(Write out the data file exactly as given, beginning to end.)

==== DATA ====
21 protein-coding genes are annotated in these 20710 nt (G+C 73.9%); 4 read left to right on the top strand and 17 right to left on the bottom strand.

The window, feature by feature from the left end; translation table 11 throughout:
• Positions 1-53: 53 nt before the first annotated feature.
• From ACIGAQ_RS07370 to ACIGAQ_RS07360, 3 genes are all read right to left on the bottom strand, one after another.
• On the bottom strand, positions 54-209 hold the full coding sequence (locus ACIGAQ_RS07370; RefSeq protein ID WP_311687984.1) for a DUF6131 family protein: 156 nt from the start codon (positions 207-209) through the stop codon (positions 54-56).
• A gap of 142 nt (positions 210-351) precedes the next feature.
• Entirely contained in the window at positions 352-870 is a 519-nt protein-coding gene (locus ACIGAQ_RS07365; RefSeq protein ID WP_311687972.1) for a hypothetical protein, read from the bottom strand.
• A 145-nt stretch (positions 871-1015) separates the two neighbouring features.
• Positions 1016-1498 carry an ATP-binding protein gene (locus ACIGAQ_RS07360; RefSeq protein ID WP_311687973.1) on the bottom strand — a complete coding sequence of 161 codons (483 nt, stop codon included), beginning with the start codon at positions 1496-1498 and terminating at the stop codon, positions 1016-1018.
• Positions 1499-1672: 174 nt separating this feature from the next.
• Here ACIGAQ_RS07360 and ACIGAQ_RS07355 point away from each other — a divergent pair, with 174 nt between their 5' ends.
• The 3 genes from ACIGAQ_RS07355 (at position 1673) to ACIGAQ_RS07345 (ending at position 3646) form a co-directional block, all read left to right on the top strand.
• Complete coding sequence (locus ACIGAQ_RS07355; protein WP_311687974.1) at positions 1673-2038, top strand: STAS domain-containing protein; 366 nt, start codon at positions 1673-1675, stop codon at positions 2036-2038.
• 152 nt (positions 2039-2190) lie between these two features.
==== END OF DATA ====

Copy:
21 protein-coding genes are annotated in these 20710 nt (G+C 73.9%); 4 read left to right on the top strand and 17 right to left on the bottom strand.

The window, feature by feature from the left end; translation table 11 throughout:
• Positions 1-53: 53 nt before the first annotated feature.
• From ACIGAQ_RS07370 to ACIGAQ_RS07360, 3 genes are all read right to left on the bottom strand, one after another.
• On the bottom strand, positions 54-209 hold the full coding sequence (locus ACIGAQ_RS07370; RefSeq protein ID WP_311687984.1) for a DUF6131 family protein: 156 nt from the start codon (positions 207-209) through the stop codon (positions 54-56).
• A gap of 142 nt (positions 210-351) precedes the next feature.
• Entirely contained in the window at positions 352-870 is a 519-nt protein-coding gene (locus ACIGAQ_RS07365; RefSeq protein ID WP_311687972.1) for a hypothetical protein, read from the bottom strand.
• A 145-nt stretch (positions 871-1015) separates the two neighbouring features.
• Positions 1016-1498 carry an ATP-binding protein gene (locus ACIGAQ_RS07360; RefSeq protein ID WP_311687973.1) on the bottom strand — a complete coding sequence of 161 codons (483 nt, stop codon included), beginning with the start codon at positions 1496-1498 and terminating at the stop codon, positions 1016-1018.
• Positions 1499-1672: 174 nt separating this feature from the next.
• Here ACIGAQ_RS07360 and ACIGAQ_RS07355 point away from each other — a divergent pair, with 174 nt between their 5' ends.
• The 3 genes from ACIGAQ_RS07355 (at position 1673) to ACIGAQ_RS07345 (ending at position 3646) form a co-directional block, all read left to right on the top strand.
• Complete coding sequence (locus ACIGAQ_RS07355; protein WP_311687974.1) at positions 1673-2038, top strand: STAS domain-containing protein; 366 nt, start codon at positions 1673-1675, stop codon at positions 2036-2038.
• 152 nt (positions 2039-2190) lie between these two features.